Frederick Ashton, Jack Farren, Sonia Fajardo, Jordan James Bridge, Cris Penfold, Avatâra Ayuso, David Bintley
Elmhurst Ballet Company
Sadler’s Wells Lilian Baylis Studio

Elmhurst Ballet Company in Birthday Offerings Credit: Magda Hoffman
Elmhurst Ballet Company with Year 12 & 13 EBS students in Argonauts Credit: Magda Hoffman
Elmhurst Ballet Company in The End is Where We Start Credit: Magda Hoffman
Elmhurst Ballet Company in Bronislava Credit: Magda Hoffman
Elmhurst Ballet Company in Malambo Credit: Magda Hoffman
Elmhurst Ballet Company Credit: Magda Hoffman
Elmhurst Ballet Company Class of 2023 Credit: Magda Hoffman

Oh, to be eighteen again, eager, bright-eyed, and bushy-tailed. Fourteen graduates of Elmhurst Ballet School present themselves in a very good light at the Lilian Baylis Studio at Sadler’s Wells, articulate on screen and on a bare stage with nowhere to hide.

The showcase of their talents is bookended by an excerpt from Frederick Ashton’s 1956 Birthday Offering. The second time they are less nervous and warmed up by the strenuous programme, a variety of styles showing off their training and versatility.

The stage is far too constricting for the Ashton, and the taped music (Alexander Glazunov) far too loud, but they pull it off with panache and the lead couple Kazusa Murayoshi and Jack Farren show enormous promise. Three year 13 students join the dance—good exposure.

Farren shows off his choreographic skills in the second number for a dozen dancers—a contemporary dance piece, Resonate, to Eliot Moss’s cool beat. Elmhurst teacher Sonia Fajardo’s Argentinian-flavoured Malambo follows hard upon. The dancers look the part, all very acrobatic, but for some reason it does not raise my temperature.

More contemporary dance follows, The End is Where We Start, in collaboration with Jordan James Bridge, a Company Wayne McGregor dancer. An apt title for where these young dancers find themselves. This is just the beginning of, hopefully, a long rewarding career for them all.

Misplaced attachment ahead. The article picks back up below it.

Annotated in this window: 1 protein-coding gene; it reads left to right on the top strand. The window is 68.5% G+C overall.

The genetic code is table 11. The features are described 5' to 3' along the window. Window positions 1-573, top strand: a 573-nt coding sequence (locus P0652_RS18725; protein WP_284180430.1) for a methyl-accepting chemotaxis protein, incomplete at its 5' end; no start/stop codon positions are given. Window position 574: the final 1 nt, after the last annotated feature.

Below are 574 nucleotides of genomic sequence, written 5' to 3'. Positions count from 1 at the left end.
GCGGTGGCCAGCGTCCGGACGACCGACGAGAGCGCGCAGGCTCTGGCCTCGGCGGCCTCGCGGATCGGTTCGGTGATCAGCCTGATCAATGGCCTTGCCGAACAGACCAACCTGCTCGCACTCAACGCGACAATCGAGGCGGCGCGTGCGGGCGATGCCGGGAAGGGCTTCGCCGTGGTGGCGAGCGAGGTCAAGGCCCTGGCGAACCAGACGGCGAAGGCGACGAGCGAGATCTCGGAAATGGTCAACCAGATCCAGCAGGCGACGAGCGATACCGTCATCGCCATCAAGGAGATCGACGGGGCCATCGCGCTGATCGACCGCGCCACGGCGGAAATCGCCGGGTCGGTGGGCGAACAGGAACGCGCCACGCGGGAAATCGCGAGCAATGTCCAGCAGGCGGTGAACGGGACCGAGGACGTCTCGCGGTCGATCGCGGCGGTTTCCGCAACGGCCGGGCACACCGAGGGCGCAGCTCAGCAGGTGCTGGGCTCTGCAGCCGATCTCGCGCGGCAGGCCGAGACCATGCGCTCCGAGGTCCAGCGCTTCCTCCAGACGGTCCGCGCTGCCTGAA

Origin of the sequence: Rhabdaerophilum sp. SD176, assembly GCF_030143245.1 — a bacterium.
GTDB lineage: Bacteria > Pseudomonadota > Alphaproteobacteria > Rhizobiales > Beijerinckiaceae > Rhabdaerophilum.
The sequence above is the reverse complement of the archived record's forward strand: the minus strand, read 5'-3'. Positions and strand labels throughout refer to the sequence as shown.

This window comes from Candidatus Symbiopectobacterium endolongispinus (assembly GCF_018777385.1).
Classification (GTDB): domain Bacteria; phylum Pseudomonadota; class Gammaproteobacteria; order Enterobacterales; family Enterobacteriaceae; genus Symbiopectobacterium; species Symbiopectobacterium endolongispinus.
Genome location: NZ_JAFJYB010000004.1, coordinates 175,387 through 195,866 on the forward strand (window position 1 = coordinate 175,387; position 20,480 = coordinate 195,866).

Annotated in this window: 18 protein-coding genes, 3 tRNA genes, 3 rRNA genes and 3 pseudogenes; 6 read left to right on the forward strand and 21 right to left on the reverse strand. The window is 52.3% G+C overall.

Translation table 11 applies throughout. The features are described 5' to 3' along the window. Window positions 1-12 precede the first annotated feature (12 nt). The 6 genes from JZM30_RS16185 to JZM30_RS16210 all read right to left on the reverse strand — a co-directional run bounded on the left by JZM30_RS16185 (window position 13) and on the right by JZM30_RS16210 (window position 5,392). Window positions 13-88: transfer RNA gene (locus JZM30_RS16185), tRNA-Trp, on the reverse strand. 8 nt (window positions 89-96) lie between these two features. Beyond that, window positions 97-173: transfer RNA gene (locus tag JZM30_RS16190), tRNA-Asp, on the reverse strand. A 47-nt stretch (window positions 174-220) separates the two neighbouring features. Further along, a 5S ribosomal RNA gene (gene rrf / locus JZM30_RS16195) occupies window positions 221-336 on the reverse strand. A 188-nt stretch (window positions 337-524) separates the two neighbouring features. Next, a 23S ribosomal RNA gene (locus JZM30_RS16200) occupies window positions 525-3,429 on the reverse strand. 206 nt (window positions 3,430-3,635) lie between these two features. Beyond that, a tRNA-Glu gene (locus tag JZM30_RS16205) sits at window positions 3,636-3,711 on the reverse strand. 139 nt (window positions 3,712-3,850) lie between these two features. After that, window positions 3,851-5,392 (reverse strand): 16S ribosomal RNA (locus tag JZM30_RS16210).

This is the fifth project for Elmhurst in relationship with Studio Wayne McGregor. Maybe some will find themselves welcomed by McGregor’s company. James Bridge's 'McGregor' dance vocabulary is distinctive, contemporary crossed with classical ballet, demanding, fast-paced, strenuous. Sophie Walters is amazing, focussed, determined, super-fit. Benjamin Spiteri also catches my eye.

After the interval comes a change of tempo. Musical theatre character shoes, white top hats and Duke Ellington, twelve dancers enjoy the music and Cris Penfold’s Broadway-style choreography.

Avatâra Ayuso’s Bronislava is a narrative piece commemorating the hundred-year anniversary of Bronislava Nijinska’s Les Noces. Coincidentally, it is also Elmhurst Ballet School’s centenary year. Frederick Ashton was apprenticed to Nijinska, admired her talent and was much influenced by her oeuvre. The links in ballet's daisy chain. Robert Schuman’s Papillons and Manuel de Falla’s Vida Breve speak for themselves and the context.

A corps de ballet of eight or nine giggling girls in workout headbands are in a class dominated by a Nijinsky figure (Léo Rech) in a laurel crown and a Diaghilev type in fedora and walking stick (Jack Farren). Farren is shorter than Rech, which realistically is not correct, but one works with what one has. Farren’s stature and colouring reminds me more of Baryshnikov. I’d like to see a switch of roles. But I’m being pedantic.

The outstanding number of the evening is David Bintley’s Argonauts, an excerpt from his jazz-based The Orpheus Suite, music by Colin Towns. Three year 12 and three year 13 students join Farren, Rech, Spiteri and Leo Morad in a dynamic male jazz ‘orchestra’. High speed, high energy, high-octane moves responding to syncopated jazz rhythms. Blows my socks off.

Commitment, dedication, hard work and love for the art of dance, Elmhurst Ballet Company are a pleasure. The mixed bill is titled Legacy and what could be more appropriate for what we’ve seen.

You can catch them at the Elmhurst Studio Theatre, Birmingham on 19 and 20 May 2023. The Elmhurst Ballet Company tonight comprises Amelia Cook, William Davolls, Ella Dennehy, Caitlin Edgington, Jack Farren, Florence Fowler, Leo Morad, Kazusa Murayoshi, Léo Rech, Benjamin Spiteri, Isabel Tornqvist, Sophie Walters, Heidi Whiting and Samantha Wong.

Reviewer: Vera Liber

*Some links, including Amazon, Stageplays.com, Bookshop.org, ATG Tickets, LOVEtheatre, BTG Tickets, Ticketmaster, LW Theatres and QuayTickets, are affiliate links for which BTG may earn a small fee at no extra cost to the purchaser.

Are you sure?